Posting by Alan Sugarman on April 25, 2008 at , a Slaw is a cooperative Canadian weblog on legal: research - information - technology - miscellany - an posting Cornell’s LII by Michael Lines on April 10th, 2008


The concern as to the half full glass is first to have an appreciation as to the size of the glass - or better yet - glasses - as one surveys the universe of judicial and agency opinions. As an example, there are differences not to be ignored between the conduct of business by trial as compared to appellate courts, federal and state, and different levels of courts. There are also issues of corrections of opinions, amendment, and citation and of course published versus unpublished opinions.

While discussing with a colleague <a href="">John B. West's 1909 Article Multiplicity of Reports</a>, he pointed out that John West had a hands on understanding of how courts and judges worked in a wide array of jurisdictions all over the country, and that this understanding informed his efforts to create standards of legal publishing.

The recent stories seem not even to attempt to grapple with the entire universe of caselaw, with the metrics of federal judicial opinions much less those of all US courts and agencies, and the fact that much caselaw never ends up in printed volumes. The stories are also populated with exaggerations and outright misstatement of fact.

Let's face it - not only Cornell, but a lot of other law schools have laboured in case law distribution - Villanova University School of Law, Georgetown University Law Center, Emory University School of Law, Chicago-Kent College of Law, Pace University and Touru Law Center, Washburn University School of Law, and Washington University School of Law. US Supreme Court cases have been available on the Internet for years - from law schools, the Court itself, and even older cases from FLITE. And, interestingly, and never mentioned in the stories is the fact that the last 5 years of federal appellate opinions are available for free on LexisOne and West's FindLaw.

The problem is not that the case law is not on the Internet, but that the presentation and access is not regularized.

I would disagree that the law schools should get any more into this business -it is the responsibility of the courts to provide this access, and many courts, in the US do in fact do an admirable job. On the other hand, other courts warn that their Internet versions are not authoritative.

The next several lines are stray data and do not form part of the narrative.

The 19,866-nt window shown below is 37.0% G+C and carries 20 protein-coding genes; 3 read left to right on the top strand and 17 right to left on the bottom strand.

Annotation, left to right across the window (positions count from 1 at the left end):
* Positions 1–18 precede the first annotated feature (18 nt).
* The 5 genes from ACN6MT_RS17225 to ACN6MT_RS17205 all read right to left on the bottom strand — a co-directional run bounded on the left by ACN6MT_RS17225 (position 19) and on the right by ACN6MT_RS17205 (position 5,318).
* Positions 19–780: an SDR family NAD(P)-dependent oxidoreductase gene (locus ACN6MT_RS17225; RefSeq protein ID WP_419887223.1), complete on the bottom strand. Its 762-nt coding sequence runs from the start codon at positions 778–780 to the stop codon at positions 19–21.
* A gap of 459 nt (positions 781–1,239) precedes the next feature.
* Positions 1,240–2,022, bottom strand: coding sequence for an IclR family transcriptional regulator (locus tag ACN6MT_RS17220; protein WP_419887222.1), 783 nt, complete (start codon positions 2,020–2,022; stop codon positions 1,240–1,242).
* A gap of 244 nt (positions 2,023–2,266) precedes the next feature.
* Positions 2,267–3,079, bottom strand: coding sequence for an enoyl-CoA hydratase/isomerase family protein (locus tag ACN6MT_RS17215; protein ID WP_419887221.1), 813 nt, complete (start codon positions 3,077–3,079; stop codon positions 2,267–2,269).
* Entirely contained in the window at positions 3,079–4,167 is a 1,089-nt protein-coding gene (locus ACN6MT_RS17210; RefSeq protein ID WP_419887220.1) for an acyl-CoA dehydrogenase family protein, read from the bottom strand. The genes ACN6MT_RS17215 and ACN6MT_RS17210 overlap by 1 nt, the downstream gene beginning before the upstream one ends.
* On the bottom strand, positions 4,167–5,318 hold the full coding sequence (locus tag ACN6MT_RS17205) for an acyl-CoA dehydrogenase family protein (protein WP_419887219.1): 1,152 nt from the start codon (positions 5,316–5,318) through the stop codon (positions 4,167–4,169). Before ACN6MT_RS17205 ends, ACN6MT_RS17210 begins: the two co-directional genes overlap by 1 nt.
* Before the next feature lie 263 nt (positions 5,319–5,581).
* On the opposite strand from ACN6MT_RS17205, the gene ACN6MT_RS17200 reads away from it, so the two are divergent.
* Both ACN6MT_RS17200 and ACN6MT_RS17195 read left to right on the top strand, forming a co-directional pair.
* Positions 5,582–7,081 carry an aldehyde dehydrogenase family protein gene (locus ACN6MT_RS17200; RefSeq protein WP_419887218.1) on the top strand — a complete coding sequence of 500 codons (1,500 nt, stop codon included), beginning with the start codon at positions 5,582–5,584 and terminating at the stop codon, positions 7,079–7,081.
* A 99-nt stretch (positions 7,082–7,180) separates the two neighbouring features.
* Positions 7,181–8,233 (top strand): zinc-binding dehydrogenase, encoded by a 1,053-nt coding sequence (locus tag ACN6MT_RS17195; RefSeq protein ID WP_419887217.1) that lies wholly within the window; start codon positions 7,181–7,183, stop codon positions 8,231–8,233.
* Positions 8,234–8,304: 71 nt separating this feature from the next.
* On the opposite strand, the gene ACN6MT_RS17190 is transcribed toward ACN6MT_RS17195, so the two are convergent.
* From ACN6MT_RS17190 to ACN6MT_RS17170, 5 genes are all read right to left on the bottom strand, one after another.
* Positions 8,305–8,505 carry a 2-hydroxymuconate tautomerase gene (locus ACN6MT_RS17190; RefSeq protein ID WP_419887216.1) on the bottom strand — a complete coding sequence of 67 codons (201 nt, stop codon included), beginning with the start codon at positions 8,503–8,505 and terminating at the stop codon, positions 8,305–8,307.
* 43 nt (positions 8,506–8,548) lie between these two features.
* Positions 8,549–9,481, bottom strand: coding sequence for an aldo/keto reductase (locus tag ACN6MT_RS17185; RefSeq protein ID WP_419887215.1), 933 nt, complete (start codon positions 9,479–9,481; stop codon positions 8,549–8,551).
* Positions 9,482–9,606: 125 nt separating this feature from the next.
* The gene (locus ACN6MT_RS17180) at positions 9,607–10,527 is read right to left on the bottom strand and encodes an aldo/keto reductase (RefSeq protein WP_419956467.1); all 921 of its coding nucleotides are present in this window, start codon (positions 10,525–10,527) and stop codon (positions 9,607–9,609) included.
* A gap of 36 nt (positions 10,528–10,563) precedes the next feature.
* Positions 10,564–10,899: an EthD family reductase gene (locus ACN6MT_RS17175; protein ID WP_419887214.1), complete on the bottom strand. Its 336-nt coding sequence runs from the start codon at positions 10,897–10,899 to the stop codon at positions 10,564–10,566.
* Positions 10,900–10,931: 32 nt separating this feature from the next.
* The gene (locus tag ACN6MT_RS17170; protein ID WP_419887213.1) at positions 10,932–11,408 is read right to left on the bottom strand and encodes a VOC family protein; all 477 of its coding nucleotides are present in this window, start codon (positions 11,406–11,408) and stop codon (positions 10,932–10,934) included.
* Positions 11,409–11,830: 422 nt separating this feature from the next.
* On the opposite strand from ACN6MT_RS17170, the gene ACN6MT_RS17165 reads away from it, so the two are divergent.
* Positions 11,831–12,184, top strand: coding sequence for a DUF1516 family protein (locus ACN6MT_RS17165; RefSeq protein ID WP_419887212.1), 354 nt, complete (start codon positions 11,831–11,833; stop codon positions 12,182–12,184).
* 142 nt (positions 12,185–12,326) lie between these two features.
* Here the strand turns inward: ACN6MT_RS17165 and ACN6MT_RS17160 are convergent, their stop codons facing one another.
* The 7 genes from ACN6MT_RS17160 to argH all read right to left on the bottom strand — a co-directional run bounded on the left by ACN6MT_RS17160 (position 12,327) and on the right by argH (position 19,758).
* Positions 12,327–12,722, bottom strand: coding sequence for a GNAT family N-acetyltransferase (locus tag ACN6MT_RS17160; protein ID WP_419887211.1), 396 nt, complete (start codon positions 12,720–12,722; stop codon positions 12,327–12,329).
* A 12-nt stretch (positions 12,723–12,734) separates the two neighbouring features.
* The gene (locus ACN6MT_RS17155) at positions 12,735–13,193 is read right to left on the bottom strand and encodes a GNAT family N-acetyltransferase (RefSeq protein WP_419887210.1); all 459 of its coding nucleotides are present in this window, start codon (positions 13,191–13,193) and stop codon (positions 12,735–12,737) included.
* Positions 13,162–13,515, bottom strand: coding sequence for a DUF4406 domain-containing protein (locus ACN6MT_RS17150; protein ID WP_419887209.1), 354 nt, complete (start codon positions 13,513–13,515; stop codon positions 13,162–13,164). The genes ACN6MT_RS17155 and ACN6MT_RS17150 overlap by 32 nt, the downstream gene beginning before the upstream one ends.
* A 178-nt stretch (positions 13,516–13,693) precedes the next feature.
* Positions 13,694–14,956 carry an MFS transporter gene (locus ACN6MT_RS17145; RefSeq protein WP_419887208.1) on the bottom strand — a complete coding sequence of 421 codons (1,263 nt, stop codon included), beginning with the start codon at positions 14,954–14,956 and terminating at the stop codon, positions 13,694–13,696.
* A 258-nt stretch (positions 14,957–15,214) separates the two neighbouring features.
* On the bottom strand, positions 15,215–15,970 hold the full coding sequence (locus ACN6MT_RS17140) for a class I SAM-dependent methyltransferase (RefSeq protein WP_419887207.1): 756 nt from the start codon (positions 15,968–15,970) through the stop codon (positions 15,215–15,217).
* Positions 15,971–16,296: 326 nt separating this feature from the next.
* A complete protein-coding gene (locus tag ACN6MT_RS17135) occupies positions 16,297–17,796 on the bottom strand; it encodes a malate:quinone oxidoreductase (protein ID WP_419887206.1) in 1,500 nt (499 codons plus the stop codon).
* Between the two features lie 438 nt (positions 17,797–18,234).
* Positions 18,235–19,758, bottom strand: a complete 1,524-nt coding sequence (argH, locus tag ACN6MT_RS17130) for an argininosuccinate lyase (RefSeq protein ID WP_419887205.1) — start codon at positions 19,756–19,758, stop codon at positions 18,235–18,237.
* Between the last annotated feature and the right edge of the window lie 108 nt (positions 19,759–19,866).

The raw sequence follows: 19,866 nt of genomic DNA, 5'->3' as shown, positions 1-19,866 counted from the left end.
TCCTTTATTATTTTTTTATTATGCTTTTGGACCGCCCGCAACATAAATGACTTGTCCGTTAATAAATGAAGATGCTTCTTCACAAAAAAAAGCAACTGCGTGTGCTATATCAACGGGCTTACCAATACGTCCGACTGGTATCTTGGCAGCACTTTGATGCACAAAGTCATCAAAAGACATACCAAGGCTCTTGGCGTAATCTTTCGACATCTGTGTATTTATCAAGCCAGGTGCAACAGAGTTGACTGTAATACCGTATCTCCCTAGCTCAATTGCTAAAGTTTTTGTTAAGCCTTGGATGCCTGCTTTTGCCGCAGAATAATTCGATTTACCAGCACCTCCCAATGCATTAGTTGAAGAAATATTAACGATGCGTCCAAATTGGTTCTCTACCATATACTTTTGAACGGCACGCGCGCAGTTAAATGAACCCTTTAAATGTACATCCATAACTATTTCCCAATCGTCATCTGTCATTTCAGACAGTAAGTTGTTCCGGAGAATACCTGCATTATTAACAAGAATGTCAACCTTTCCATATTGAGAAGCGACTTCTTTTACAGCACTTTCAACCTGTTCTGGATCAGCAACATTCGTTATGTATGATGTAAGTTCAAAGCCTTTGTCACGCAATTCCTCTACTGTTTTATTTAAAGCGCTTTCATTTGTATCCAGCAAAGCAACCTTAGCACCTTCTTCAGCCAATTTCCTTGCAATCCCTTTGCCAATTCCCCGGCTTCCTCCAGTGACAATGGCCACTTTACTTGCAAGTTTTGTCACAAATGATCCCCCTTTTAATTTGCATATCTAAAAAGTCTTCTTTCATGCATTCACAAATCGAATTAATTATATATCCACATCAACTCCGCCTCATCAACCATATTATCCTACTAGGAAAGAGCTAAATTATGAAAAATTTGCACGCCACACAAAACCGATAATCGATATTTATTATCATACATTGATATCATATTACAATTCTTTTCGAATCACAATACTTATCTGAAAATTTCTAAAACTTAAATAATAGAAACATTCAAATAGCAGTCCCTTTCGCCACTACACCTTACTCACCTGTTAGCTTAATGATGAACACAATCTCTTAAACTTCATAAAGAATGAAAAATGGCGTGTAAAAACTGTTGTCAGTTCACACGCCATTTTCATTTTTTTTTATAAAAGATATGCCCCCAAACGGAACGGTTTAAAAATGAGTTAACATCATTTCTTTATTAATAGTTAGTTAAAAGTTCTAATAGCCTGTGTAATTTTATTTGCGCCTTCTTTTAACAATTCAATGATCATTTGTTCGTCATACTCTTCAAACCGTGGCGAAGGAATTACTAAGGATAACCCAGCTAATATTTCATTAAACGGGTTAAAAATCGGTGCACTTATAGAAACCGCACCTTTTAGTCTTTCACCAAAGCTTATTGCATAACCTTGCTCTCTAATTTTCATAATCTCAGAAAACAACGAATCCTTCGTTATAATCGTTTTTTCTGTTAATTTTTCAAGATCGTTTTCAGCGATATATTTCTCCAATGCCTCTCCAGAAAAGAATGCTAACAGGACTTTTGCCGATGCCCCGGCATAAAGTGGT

The federal courts were asked by Congress in the E-Government Act of 2002 to remedy this situation - but, alas, despite progress, the federal courts are not yet there.

The FastCase Federal Reporter cases obtained by Justia and by Carl are an example of a confined set of cases that have been "regularized" by West into something that looks more like the Patent Database. And, posting them on a public ftp site is a service, greater than some might imagine - for the simple reason that Carl used the West Fed. Rep. Cite as the html title metatag.

So, try this - plug in the <a href="http://">West cite to 158 F.3d 674 in Google</a> - and, the first or second retrieval will most likely be to Carl's site <a href="http://">158 F.3d. 674</a>. Wow. But, of course, if one is searching for the case by case name and court, things will not be so concise. And, it is too bad that Carl did not include in the html title metatag the case name and date.

But, not so fast - in a way, this is a one time trick for federal appellate cases professionally prepared in a methodical away, and with a defined universe. Actually, it could be emulated for US Supreme Court cases but I am waiting to see how the US District Court cases will be handled, unless someone decides to start scanning in the Federal Supplement and Federal Rules Decisions etc. It is too bad FastCase did not include the West internal pagination in these cases.

And the rub there is this: the case below in 158 F3. 674 is not to be found in any printed West volumes - but is to be found only on Westlaw or Lexis - the citation being No. 94 Civ. 0589, 1997 WL 266972 (S.D.N.Y. May 19, 1997). I picked this case 158 F3. 674 for it is the West appeal of the HyperLaw (not Matthew Bender) text decision establishing the ability of FastCase to copy the Federal Reporter.

Alan Sugarman